So, the worldbuilding was fun, but the beginning was quite slow and uninteresting, felt a bit like a cheesy RPG game, but without anything actually happening.  The method of resolution was just terrible--our heroes come across a competitive race, and the race destroys themselves through their own stupidity.  Ooooookay--as Max said, it's hard to believe that they would just drive right into an energy source like that without sending a probe or something first, and even if that did make sense, it's not really very satisfying for the big foe to just commit suicide through stupidity.
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jjtraw
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« Reply #8 on: November 22, 2010, 10:31:15 AM »

I felt little connection to the characters or their predicament, so on that note the story didn't do much for me. It's Rare for me to fall for any story where I don't like at least one character, and nothing much happens.

But in this case - the imagery! Massive bones coiled around a husk of a planet - heh. For the language and description alone, this one, for me, is a WIN.

-Jijit
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Scattercat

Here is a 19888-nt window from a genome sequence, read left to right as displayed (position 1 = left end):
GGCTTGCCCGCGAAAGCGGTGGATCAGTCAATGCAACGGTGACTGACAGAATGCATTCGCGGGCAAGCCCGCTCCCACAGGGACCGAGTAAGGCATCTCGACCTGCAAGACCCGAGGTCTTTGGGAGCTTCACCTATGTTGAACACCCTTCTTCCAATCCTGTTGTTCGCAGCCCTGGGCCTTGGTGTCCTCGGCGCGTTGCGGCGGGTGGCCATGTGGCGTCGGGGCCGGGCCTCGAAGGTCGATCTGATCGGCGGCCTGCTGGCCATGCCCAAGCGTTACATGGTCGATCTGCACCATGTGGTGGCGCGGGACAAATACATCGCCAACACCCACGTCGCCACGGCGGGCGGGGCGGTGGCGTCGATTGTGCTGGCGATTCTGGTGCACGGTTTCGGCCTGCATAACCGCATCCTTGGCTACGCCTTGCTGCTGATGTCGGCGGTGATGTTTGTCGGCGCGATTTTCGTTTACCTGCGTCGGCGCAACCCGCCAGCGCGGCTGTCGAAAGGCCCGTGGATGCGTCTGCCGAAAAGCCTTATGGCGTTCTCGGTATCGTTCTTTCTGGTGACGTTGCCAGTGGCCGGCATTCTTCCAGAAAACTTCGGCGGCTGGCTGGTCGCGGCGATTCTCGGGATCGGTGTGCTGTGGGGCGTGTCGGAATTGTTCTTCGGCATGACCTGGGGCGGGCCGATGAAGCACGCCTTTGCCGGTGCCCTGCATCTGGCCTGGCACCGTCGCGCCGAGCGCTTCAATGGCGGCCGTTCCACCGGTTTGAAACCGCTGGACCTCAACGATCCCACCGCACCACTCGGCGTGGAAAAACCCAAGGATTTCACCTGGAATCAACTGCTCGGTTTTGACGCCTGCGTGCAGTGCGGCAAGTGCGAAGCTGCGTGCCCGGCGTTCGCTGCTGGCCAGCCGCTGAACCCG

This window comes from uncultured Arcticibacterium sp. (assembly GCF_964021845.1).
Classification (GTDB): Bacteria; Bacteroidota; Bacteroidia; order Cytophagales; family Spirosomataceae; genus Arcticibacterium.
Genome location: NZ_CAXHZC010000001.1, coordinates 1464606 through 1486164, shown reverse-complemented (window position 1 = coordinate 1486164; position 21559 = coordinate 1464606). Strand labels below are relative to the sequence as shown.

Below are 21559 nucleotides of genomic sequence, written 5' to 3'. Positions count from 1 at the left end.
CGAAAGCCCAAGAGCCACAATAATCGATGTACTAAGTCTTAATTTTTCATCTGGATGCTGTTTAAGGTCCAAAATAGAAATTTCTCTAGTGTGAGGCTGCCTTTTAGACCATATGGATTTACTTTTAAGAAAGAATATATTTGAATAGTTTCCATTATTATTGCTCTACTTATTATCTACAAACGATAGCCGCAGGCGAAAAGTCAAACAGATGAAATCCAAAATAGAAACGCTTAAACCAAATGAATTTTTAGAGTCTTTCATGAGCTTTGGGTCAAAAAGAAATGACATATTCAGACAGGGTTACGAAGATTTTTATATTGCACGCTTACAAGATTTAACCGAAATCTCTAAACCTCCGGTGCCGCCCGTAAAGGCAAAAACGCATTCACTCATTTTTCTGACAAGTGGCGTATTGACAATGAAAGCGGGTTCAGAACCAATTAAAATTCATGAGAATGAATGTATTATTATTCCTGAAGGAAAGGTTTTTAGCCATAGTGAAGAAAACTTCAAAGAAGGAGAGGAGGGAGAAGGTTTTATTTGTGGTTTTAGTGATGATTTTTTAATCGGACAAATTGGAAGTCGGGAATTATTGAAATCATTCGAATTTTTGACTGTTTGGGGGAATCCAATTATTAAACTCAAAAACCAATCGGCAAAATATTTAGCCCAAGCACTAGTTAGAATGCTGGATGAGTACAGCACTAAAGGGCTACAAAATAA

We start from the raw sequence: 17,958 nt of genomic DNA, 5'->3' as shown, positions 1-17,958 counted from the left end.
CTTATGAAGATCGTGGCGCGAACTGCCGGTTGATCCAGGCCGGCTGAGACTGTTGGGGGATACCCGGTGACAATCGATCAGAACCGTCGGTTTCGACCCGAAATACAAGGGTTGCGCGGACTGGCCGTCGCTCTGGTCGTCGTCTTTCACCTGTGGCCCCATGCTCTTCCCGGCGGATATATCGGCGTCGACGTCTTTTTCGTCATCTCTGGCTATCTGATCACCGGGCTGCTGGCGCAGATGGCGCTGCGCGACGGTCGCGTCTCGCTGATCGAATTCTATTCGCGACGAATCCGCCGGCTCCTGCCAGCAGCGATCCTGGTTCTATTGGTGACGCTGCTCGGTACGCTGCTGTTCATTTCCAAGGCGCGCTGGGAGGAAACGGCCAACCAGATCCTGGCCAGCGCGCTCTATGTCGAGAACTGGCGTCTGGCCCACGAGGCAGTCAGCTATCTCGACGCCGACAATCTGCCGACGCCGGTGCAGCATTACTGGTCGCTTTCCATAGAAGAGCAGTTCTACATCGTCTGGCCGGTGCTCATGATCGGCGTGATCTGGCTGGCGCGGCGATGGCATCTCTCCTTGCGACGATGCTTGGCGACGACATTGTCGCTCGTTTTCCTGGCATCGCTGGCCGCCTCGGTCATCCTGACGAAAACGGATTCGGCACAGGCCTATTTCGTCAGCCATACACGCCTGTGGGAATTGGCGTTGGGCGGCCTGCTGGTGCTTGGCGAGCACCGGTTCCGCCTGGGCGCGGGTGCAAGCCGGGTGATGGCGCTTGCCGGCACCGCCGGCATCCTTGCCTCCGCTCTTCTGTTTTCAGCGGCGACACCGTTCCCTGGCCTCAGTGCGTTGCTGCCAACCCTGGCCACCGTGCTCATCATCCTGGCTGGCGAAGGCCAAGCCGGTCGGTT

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« Reply #9 on: November 22, 2010, 04:54:33 PM »

Other than Lavos reimagined as a bigger-than-planet predator rather than a relatively microscopic parasite, there was a lot of talky-talky and very little movement.
Ooh, a Chrono Trigger reference!  (Unless there's a different Lavos somewhere).
Yah, scattercat bought some good geekcred with me there too

Dudes, I have geekiness I haven't even started to use yet.  I could probably communicate in nothing but obscure references to various games, books, and movies, like those aliens in ST:TNG.  "Darmok and Jalad at Tanagra, bitches."
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Swamp
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« Reply #10 on: November 22, 2010, 06:40:55 PM »

Other than Lavos reimagined as a bigger-than-planet predator rather than a relatively microscopic parasite, there was a lot of talky-talky and very little movement.
Ooh, a Chrono Trigger reference!  (Unless there's a different Lavos somewhere).
Yah, scattercat bought some good geekcred with me there too

Dudes, I have geekiness I haven't even started to use yet.  I could probably communicate in nothing but obscure references to various games, books, and movies, like those aliens in ST:TNG.  "Darmok and Jalad at Tanagra, bitches."

"Timba, his arms wide."  Cheesy
« Last Edit: November 22, 2010, 06:44:31 PM by Swamp » Logged

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Dave
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« Reply #11 on: November 22, 2010, 08:31:58 PM »

from my FB post: